Royal National Park - Places to See

Activities in the Park

The Royal National Park is an example of a day out from Sydney which offers a rich diversity of activities. Most people who travel to the park have a specific leisure activity in mind. They want to go surfing, or lagoon swimming, at Wattamolla or Garie Beach. They have a 'special spot' along the coast and go to the park to do some quiet ocean fishing. They simply want to have a picnic and know that the flat, grassy parklands around the Audley Weir are ideal and safe. They want to spend a day rowing or paddling on the small lake above Audley Weir. Or, being keen bushwalkers, they know that the National Parks and Wildlife Service have maintained the hundreds of bush trails which were developed in the park in the 1920s.

Bushwalking in the Park
It does not matter what your favourite leisure activity is, the Royal National Park caters for just about every taste. The bush walker can catch the Bundeena ferry and walk to Jibbon Point which is at the end of a one kilometre beach track from Bundeena. The appeal of this walk is that it passes some fascinating Aboriginal rock platform carvings of sea creatures. Given that most of the Aborigines had left the area nearly a century ago, and that just across the water the suburbs of modern Sydney can be seen, this is a powerful reminder that long before Europeans arrived the Aborigines lived an idyllic life in this area. Pause for a moment and reflect on a life which was ruled by fishing and catching crustaceans in the shallow rock pools. Imagine a life where the local Aborigines slept under the gum trees or in the caves, woke with the sunrise and, having caught their meals from seas rich with fish, spent most of the day sitting and talking and enjoying themselves. It must have been as close to paradise as anyone could reasonably imagine.

The Coast Track
For people wanting to explore the coastline there is the 'Coast Track', a marvellous 30 kilometre walk from Bundeena to Otford. This track runs the length of the park¹s coastline passing through Little Marley and Marley Beach, Wattamolla, Burning Palms and Garie. Unless you are fit, fast and foolish it is too long to attempt in one day. The real bushwalking enthusiasts tend to complete the walk in two days while daytrippers, happy to do the first section, walk for two hours, reach Little Marley and Marley Beach, and then return to Bundeena.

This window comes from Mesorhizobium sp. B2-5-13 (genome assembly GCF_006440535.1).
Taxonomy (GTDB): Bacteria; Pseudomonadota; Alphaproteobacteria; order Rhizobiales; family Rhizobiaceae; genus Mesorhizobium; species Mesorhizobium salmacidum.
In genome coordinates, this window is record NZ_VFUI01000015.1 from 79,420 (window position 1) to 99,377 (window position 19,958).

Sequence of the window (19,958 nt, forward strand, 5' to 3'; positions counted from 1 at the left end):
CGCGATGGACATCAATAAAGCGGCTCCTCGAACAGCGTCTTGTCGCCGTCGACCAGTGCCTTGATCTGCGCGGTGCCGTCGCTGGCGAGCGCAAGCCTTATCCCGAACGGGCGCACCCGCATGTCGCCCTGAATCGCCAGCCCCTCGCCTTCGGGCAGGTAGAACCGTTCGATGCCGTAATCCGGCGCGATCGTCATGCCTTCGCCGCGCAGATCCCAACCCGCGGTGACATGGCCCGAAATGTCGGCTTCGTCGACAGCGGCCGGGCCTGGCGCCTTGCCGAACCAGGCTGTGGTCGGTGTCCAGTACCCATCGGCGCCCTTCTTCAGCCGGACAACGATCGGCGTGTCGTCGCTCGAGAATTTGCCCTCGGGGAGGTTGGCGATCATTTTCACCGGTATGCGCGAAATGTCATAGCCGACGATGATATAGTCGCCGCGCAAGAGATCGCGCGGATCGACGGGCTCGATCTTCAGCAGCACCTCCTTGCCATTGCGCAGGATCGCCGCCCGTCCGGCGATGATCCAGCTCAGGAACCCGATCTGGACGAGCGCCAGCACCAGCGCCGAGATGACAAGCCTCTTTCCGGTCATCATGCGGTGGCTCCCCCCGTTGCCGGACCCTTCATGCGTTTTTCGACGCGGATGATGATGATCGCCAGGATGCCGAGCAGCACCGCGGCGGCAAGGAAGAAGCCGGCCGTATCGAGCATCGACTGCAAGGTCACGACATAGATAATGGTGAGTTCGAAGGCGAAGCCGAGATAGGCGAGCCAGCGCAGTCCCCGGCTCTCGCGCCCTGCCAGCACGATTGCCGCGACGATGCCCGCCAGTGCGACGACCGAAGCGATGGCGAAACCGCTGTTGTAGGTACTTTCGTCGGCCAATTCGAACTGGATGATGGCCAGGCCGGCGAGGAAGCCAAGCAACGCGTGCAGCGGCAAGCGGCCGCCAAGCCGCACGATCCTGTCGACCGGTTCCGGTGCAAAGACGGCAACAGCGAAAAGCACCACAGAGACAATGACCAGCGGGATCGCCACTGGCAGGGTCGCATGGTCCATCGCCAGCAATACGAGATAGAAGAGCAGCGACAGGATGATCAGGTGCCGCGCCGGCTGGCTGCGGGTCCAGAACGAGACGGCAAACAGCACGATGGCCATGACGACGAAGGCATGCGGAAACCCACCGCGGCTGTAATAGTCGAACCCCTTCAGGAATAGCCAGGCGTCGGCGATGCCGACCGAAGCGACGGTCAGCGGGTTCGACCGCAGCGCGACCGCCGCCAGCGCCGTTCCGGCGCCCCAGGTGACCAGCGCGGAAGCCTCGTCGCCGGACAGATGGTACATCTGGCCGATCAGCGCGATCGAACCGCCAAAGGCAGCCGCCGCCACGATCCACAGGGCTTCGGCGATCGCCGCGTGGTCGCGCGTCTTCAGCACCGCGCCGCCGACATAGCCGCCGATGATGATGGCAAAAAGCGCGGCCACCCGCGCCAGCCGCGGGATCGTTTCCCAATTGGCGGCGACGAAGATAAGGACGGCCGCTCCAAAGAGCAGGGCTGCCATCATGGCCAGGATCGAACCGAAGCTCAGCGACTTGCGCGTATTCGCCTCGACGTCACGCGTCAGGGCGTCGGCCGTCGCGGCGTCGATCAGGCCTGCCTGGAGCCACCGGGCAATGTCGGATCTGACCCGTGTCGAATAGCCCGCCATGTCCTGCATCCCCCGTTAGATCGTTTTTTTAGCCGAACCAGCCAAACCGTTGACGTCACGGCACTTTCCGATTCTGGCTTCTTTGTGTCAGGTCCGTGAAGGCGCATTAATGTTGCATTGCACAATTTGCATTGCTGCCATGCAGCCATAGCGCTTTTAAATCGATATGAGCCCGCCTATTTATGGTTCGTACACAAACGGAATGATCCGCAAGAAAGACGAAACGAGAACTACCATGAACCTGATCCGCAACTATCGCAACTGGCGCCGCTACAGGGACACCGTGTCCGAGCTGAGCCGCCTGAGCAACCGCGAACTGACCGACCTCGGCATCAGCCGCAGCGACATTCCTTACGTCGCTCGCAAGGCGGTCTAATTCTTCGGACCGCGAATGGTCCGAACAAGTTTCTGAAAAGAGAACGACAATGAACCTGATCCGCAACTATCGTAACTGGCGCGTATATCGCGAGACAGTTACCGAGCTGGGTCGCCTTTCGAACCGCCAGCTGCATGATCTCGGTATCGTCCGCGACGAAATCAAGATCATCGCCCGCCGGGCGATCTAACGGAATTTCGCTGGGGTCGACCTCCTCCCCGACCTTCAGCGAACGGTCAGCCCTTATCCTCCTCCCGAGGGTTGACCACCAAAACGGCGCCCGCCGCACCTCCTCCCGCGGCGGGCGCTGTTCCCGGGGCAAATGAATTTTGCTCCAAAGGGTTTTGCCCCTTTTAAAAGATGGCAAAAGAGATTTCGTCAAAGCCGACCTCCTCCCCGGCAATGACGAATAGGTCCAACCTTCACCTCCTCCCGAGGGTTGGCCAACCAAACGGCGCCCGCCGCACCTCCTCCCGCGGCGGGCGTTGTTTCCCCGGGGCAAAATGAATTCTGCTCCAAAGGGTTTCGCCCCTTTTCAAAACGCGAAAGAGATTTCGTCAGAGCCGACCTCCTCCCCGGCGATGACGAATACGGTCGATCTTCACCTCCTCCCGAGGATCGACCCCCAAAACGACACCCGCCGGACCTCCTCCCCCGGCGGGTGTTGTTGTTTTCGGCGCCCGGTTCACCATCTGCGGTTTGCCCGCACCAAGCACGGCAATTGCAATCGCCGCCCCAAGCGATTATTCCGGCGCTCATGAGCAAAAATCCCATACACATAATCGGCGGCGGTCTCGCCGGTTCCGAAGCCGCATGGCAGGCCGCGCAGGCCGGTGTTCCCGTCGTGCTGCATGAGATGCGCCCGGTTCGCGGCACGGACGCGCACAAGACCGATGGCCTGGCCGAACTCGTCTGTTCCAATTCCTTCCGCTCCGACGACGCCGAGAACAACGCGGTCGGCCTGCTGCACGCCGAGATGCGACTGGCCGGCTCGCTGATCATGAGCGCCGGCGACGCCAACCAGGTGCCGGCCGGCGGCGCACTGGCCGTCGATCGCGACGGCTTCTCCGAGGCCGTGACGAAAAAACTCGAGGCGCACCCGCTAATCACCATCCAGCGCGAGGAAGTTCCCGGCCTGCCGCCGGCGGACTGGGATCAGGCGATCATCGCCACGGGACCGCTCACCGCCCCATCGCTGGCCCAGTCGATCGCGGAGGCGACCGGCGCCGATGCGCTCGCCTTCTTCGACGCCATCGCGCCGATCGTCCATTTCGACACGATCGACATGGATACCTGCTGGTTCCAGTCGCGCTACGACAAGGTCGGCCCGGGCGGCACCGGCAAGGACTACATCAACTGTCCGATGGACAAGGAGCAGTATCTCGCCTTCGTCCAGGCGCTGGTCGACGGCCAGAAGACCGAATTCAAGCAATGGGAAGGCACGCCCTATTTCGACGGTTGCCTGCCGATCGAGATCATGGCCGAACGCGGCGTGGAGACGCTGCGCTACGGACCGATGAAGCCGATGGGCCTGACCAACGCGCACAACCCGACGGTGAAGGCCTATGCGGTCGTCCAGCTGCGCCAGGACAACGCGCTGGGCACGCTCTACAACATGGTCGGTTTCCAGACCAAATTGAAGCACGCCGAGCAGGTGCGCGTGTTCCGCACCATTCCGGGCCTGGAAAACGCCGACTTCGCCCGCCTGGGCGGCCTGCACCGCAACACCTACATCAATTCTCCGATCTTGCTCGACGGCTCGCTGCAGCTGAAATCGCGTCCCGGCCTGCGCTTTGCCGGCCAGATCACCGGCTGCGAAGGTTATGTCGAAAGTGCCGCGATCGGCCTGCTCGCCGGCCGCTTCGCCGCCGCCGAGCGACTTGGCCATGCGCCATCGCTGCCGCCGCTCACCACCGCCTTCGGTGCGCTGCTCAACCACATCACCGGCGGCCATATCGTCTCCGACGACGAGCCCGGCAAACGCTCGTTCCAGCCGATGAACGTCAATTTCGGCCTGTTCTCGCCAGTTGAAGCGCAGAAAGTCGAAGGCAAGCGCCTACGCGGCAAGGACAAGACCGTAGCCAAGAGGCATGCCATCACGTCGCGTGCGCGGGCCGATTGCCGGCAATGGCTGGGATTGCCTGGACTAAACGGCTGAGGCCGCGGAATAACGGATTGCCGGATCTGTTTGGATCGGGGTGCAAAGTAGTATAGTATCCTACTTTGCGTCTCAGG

Of all the trails in the park the Coast Track is the most spectacular. The walk follows the sandstone cliff line which affords beautiful, panoramic views over the Pacific Ocean. In winter and spring the low scrubland and heath is alive with magnificent displays of wildflowers.

The smell of the wildflowers, the tang of the winds blowing up from the ocean, the sculptured sandstone of the headlands and caves, the sandy beaches, and the sounds of the birds, all contribute to make the Coast Walk an unforgettable experience.

Day walkers should recognise that Marley Beach is dangerous for swimming (an unfortunate characteristic of many of the beaches south of Sydney - be warned!) but Little Marley Beach, which is further south, is a popular swimming and fishing spot. Little Marley has a freshwater stream. The walker can then take the track up onto the plateau and head back to Bundeena.

All walkers in the National Park should pay particular attention to the park's rich diversity of fauna and flora. The park has six major vegetation regions. Spread throughout the park are substantial pockets of rainforest. Rainforest most commonly occurs in the valleys of the Hacking River and along the coast south of Garie and can be easily identified by the stands of cabbage tree palms, coachwood and sassafras as well as wonga-wonga vines, wombat berry, settler¹s flax and shiny fan ferns.

Along the beaches, in the sand dunes and on the rocky cliff faces walkers will find hairy spinifex (a typical dune grass designed to withstand the severe southerlies which blow on this coastline) guinea flower, coast rosemary, and, on the back dunes, the ubiquitous coastal tea-tree.

Beyond the rainforest and coastal areas are stands of blackbutt and Sydney blue gum surrounded by hopbush, blady grass and a twining creeper with dark red flowers called dusky coral-pea. Further from the coast is an area of grassy eucalypt woodland which characterises the slopes of the National Park. This area is notable for its red bloodwood (a gum with a very distinctive urn-shaped gumnut), gnarled and twisted scribbly gums, and the distinctive grass trees with their spear-like flower spikes and their leaves that splay out at the base of the plant like a grass dress.